The third project was paid for by Yuriko Miyazaki and Andrew Robinson, and by another individual in memory of Joan M Dwyer. This was for my new hero, 72-year-old Kameyama-san, the only person on Oshika who was building his own house. He has worked so hard, all by himself, to the ridicule of so many others, and has built a lovely home for his family without knowing a thing about carpentry. He is such an inspiration and I think people like him deserve a break.
The first time I visited him he was a bit withdrawn and reluctant to tell me what he needed but eventually told me a few practical things. I subsequently visited him a few times, each time bringing him something different — some clothes I thought he would like, a stove heater I knew he needed, my toolbox from Tokyo, some chocolates on Valentine’s Day. Now he doesn’t stop chatting to me, although I swear he’s not speaking Japanese because I don’t understand anything he says, but he laughs non-stop and that makes me laugh so somehow we manage to have fun together.
He drove me to a recycle shop in Ishinomaki so we could kit out his kitchen — we got the biggest fridge I have ever seen (and it was worth it just to see his smile), a gas range, a microwave, a sink and cupboard unit, a kotatsu, and a small home shrine. It came to ¥85,000 and I had budgeted ¥100,000 so I gave him the remaining ¥15,000 to pay for an electrician/plumber to help him set it all up.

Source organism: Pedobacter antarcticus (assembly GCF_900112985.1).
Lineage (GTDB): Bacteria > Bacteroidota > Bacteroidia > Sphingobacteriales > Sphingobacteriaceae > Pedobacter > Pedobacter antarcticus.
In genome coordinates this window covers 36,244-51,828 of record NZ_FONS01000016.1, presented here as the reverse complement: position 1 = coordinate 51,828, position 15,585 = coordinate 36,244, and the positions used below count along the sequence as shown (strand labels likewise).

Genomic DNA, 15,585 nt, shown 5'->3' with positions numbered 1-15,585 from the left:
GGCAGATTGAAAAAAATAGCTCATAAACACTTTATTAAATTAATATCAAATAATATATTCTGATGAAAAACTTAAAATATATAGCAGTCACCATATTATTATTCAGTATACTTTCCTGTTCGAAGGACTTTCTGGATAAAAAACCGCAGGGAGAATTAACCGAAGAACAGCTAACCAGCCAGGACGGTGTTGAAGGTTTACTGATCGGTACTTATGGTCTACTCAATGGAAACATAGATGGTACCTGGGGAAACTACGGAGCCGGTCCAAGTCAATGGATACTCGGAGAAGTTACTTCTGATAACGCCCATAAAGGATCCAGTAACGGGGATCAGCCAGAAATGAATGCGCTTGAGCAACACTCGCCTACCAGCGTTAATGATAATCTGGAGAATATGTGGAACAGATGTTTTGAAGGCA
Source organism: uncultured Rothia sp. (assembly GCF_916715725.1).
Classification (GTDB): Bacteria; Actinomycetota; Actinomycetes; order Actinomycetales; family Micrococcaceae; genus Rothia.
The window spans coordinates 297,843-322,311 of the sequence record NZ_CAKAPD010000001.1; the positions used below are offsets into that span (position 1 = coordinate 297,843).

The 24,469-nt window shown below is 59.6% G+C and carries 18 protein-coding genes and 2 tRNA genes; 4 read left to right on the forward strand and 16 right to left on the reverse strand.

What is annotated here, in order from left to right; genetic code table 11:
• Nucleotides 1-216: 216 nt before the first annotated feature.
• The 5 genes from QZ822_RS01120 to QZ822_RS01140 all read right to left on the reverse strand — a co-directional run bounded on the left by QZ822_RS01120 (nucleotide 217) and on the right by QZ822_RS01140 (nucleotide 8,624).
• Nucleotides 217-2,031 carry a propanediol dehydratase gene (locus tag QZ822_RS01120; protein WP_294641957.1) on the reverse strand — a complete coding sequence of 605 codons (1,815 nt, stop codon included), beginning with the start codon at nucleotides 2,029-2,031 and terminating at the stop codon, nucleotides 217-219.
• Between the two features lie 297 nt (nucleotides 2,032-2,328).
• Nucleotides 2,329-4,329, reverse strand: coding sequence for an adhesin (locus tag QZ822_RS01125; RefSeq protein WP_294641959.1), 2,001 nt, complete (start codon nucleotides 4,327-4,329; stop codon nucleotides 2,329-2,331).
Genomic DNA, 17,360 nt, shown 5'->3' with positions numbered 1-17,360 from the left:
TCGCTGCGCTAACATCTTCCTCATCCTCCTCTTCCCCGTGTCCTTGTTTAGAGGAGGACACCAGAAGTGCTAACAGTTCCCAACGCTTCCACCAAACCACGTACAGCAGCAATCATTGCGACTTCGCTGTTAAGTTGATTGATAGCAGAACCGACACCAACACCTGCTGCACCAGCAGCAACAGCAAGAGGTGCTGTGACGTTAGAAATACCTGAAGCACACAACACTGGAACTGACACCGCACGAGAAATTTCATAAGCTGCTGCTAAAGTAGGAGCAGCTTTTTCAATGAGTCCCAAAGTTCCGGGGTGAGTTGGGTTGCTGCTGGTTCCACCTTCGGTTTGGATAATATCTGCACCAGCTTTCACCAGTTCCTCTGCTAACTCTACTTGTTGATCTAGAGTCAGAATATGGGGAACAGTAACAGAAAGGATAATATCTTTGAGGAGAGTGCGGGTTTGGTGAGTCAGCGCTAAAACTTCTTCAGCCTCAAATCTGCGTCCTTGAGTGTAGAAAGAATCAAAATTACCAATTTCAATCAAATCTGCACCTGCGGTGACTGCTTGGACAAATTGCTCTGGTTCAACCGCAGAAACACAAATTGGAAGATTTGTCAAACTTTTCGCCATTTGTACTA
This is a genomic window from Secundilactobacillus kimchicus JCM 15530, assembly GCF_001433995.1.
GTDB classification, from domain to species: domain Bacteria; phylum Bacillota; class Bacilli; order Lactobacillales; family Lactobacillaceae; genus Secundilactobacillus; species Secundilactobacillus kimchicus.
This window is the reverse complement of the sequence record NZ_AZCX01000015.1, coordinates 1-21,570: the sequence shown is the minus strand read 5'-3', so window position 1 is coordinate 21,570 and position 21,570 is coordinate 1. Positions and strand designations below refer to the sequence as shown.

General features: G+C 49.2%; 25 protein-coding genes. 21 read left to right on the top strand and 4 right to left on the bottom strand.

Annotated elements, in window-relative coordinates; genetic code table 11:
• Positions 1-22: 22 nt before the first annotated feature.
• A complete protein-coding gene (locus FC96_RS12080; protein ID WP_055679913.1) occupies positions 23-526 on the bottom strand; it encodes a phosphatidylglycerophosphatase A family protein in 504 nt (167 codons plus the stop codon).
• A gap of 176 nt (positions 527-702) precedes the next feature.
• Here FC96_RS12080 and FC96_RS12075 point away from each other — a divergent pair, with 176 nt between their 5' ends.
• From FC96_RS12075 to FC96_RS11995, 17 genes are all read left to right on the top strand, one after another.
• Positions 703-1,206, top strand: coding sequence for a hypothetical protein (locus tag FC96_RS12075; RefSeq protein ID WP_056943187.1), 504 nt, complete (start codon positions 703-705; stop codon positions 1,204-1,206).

The recycle shop staff loaded up the back of Kameyama-san’s truck, and held everything down by ropes. They redid everything when I told them we would be driving on Oshika, which has lots of windy roads and hills, but I wasn’t convinced that the massive fridge would still be upright by the time we got there (if it made the journey back at all). Kameyama-san’s driving didn’t help things — he actually went right through a red light with traffic coming from every direction and me shouting “aka aka aka,” which made him laugh even more so we ended up just laughing together the whole way back.
Watching Kameyama-san and his friend unload everything, put it in a wheelbarrow, push it down a hill, over a tiny bridge, and down another hill (this time covered in mud) to the house was a sight I will never forget. We all agreed that the fridge wouldn’t make it so I came back the next day with strongmen Seiji and Hiroyuki, except it had snowed in the night so now the fridge had to make that journey but in the snow — watching these four men carrying the fridge all the way to the house was hilarious. I love the way that Kameyama-san finds fun and laughter in everything he does, and it was such an honour to be a part of it.